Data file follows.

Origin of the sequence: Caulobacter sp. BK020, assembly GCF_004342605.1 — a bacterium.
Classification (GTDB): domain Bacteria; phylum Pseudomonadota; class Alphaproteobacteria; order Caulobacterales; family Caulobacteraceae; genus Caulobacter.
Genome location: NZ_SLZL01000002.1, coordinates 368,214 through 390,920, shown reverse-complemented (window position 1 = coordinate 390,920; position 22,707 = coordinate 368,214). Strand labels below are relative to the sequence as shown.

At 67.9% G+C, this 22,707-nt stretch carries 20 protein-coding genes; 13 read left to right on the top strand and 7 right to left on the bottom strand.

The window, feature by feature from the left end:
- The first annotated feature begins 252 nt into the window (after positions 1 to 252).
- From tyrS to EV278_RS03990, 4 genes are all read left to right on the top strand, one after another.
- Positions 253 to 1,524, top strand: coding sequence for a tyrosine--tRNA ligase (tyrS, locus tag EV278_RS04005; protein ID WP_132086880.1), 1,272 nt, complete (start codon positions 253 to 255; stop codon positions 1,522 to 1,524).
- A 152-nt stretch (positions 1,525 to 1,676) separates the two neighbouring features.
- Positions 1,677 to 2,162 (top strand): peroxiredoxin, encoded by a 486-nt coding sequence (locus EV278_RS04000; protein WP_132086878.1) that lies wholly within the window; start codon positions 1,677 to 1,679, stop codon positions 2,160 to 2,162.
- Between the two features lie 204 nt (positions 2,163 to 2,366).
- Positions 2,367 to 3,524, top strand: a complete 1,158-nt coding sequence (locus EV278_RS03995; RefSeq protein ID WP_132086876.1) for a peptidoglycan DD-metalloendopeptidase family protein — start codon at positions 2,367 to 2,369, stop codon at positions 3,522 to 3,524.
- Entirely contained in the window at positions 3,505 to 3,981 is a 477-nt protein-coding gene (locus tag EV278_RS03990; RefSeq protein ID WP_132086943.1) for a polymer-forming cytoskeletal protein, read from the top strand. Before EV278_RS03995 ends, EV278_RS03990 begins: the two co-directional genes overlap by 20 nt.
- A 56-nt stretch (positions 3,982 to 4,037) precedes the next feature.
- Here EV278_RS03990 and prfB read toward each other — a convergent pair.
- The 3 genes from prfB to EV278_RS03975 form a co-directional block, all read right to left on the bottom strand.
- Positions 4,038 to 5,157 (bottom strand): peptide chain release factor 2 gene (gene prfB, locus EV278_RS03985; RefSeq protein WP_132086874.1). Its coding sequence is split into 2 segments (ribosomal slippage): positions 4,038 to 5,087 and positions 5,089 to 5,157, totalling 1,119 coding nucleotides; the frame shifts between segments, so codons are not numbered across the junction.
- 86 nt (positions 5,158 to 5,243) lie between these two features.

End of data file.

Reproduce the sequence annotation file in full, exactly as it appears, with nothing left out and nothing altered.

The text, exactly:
Origin of the sequence: Caulobacter sp. BK020, assembly GCF_004342605.1 — a bacterium.
Classification (GTDB): domain Bacteria; phylum Pseudomonadota; class Alphaproteobacteria; order Caulobacterales; family Caulobacteraceae; genus Caulobacter.
Genome location: NZ_SLZL01000002.1, coordinates 368,214 through 390,920, shown reverse-complemented (window position 1 = coordinate 390,920; position 22,707 = coordinate 368,214). Strand labels below are relative to the sequence as shown.

At 67.9% G+C, this 22,707-nt stretch carries 20 protein-coding genes; 13 read left to right on the top strand and 7 right to left on the bottom strand.

The window, feature by feature from the left end:
- The first annotated feature begins 252 nt into the window (after positions 1 to 252).
- From tyrS to EV278_RS03990, 4 genes are all read left to right on the top strand, one after another.
- Positions 253 to 1,524, top strand: coding sequence for a tyrosine--tRNA ligase (tyrS, locus tag EV278_RS04005; protein ID WP_132086880.1), 1,272 nt, complete (start codon positions 253 to 255; stop codon positions 1,522 to 1,524).
- A 152-nt stretch (positions 1,525 to 1,676) separates the two neighbouring features.
- Positions 1,677 to 2,162 (top strand): peroxiredoxin, encoded by a 486-nt coding sequence (locus EV278_RS04000; protein WP_132086878.1) that lies wholly within the window; start codon positions 1,677 to 1,679, stop codon positions 2,160 to 2,162.
- Between the two features lie 204 nt (positions 2,163 to 2,366).
- Positions 2,367 to 3,524, top strand: a complete 1,158-nt coding sequence (locus EV278_RS03995; RefSeq protein ID WP_132086876.1) for a peptidoglycan DD-metalloendopeptidase family protein — start codon at positions 2,367 to 2,369, stop codon at positions 3,522 to 3,524.
- Entirely contained in the window at positions 3,505 to 3,981 is a 477-nt protein-coding gene (locus tag EV278_RS03990; RefSeq protein ID WP_132086943.1) for a polymer-forming cytoskeletal protein, read from the top strand. Before EV278_RS03995 ends, EV278_RS03990 begins: the two co-directional genes overlap by 20 nt.
- A 56-nt stretch (positions 3,982 to 4,037) precedes the next feature.
- Here EV278_RS03990 and prfB read toward each other — a convergent pair.
- The 3 genes from prfB to EV278_RS03975 form a co-directional block, all read right to left on the bottom strand.
- Positions 4,038 to 5,157 (bottom strand): peptide chain release factor 2 gene (gene prfB, locus EV278_RS03985; RefSeq protein WP_132086874.1). Its coding sequence is split into 2 segments (ribosomal slippage): positions 4,038 to 5,087 and positions 5,089 to 5,157, totalling 1,119 coding nucleotides; the frame shifts between segments, so codons are not numbered across the junction.
- 86 nt (positions 5,158 to 5,243) lie between these two features.